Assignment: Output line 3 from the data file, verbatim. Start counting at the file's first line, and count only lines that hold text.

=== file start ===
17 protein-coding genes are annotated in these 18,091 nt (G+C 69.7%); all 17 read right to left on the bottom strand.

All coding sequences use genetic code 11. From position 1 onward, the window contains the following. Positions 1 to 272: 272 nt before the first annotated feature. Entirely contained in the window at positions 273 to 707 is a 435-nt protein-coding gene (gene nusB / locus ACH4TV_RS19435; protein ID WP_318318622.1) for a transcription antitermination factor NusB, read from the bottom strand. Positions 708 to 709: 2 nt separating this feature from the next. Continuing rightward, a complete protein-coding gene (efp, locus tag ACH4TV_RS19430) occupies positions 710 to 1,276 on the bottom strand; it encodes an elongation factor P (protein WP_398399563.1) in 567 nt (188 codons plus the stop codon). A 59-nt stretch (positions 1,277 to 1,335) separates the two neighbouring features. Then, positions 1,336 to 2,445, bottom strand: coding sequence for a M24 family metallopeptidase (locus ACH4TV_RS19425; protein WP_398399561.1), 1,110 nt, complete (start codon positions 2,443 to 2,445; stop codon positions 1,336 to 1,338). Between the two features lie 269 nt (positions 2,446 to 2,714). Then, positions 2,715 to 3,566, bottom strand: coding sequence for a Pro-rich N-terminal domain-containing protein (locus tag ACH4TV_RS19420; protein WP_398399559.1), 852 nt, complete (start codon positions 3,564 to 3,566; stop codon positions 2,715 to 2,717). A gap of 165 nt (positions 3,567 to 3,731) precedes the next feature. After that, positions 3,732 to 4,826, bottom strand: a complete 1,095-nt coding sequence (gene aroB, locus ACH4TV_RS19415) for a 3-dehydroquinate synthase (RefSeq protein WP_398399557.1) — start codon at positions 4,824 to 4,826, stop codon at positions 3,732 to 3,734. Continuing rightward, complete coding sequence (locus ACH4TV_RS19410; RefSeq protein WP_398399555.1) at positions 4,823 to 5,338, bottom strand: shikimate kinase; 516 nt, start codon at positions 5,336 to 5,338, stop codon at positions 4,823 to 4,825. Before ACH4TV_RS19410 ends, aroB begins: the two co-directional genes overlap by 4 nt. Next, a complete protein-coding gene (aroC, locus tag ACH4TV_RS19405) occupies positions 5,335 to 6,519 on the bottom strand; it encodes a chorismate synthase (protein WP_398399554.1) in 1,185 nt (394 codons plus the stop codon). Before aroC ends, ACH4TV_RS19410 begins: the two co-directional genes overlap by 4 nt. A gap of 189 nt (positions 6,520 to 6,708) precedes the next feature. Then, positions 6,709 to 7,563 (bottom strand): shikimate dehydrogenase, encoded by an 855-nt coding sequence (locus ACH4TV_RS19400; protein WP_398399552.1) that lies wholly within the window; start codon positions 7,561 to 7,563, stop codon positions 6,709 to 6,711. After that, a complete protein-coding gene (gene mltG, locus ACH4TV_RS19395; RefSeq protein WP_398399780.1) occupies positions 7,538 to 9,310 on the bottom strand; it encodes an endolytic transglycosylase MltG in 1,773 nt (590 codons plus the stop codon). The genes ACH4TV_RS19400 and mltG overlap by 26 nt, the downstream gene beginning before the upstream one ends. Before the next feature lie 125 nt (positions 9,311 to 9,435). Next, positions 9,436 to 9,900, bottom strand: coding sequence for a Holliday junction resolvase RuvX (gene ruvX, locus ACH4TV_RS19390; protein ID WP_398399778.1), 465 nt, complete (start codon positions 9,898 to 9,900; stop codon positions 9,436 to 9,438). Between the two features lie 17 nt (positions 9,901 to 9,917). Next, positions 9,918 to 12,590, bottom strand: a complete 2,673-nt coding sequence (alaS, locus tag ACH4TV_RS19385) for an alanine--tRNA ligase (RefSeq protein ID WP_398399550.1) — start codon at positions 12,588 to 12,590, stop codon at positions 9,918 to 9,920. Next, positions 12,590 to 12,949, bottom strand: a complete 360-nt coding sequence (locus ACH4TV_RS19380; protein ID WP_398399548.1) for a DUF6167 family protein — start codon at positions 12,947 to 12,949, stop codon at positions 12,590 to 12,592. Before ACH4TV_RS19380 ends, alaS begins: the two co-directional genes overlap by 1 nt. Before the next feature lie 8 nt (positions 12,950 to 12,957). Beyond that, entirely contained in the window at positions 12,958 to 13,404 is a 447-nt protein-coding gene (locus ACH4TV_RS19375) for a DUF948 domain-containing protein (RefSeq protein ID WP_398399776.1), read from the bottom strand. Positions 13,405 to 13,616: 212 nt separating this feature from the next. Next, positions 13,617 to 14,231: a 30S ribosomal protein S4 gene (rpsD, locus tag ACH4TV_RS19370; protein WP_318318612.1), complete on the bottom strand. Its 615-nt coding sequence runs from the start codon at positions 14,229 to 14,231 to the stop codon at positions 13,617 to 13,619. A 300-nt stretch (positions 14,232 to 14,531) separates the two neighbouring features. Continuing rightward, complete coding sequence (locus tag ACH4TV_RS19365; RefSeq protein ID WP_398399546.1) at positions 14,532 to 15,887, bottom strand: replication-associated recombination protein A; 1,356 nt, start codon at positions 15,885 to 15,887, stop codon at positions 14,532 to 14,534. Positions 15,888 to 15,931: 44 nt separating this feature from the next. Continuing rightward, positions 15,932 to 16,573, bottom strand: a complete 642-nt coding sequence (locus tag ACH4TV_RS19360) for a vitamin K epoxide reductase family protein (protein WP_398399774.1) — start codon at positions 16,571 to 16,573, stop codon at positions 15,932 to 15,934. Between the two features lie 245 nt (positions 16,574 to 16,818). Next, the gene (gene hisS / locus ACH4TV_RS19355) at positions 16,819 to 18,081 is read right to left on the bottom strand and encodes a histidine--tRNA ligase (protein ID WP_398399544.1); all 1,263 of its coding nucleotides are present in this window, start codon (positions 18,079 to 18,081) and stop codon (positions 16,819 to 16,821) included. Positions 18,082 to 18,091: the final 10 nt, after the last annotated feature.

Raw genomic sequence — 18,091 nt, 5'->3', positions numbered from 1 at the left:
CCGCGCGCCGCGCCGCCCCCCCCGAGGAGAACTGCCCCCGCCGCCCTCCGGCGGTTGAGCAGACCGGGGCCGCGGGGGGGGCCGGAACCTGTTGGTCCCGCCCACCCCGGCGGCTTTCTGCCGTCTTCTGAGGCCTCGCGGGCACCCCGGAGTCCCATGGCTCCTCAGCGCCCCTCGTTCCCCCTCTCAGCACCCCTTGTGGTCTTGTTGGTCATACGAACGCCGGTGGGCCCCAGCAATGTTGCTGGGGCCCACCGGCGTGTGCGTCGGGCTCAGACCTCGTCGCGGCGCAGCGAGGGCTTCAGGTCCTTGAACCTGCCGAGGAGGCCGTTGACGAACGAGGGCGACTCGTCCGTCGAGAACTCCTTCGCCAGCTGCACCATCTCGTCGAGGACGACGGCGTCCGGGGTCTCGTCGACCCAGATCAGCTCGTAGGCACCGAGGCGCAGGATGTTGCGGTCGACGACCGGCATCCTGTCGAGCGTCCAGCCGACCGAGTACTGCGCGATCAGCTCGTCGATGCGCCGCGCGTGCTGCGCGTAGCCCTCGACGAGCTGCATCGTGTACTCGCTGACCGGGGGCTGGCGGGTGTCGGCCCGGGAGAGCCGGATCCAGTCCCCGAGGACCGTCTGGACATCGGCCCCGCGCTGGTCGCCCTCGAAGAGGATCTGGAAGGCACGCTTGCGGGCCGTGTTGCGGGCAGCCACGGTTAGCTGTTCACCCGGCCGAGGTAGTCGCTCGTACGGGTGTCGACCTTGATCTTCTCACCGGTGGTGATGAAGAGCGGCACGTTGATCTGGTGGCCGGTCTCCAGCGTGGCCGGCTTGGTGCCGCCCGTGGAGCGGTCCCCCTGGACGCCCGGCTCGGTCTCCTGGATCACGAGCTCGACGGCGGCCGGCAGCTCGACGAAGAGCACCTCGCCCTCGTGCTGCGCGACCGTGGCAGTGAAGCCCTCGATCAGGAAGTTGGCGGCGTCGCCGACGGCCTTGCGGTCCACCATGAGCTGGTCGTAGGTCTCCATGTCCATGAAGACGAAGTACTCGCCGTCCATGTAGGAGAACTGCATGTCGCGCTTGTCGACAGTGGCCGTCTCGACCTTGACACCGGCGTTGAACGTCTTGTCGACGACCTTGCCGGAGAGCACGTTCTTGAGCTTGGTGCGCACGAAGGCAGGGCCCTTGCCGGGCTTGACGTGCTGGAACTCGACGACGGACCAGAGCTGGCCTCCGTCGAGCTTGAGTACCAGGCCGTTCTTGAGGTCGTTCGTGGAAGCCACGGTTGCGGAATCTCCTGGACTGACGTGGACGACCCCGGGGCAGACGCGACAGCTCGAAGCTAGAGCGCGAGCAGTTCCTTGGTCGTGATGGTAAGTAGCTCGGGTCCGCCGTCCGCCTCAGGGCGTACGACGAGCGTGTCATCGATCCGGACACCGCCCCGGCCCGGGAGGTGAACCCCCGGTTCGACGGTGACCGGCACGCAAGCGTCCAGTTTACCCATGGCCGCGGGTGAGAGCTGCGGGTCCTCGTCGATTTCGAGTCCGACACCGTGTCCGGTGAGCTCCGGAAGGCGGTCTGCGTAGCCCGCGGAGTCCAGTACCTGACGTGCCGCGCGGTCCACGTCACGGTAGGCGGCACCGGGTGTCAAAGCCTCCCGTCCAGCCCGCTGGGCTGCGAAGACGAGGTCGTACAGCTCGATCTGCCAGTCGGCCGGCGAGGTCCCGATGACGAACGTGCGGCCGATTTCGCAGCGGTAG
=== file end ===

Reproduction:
Raw genomic sequence — 18,091 nt, 5'->3', positions numbered from 1 at the left: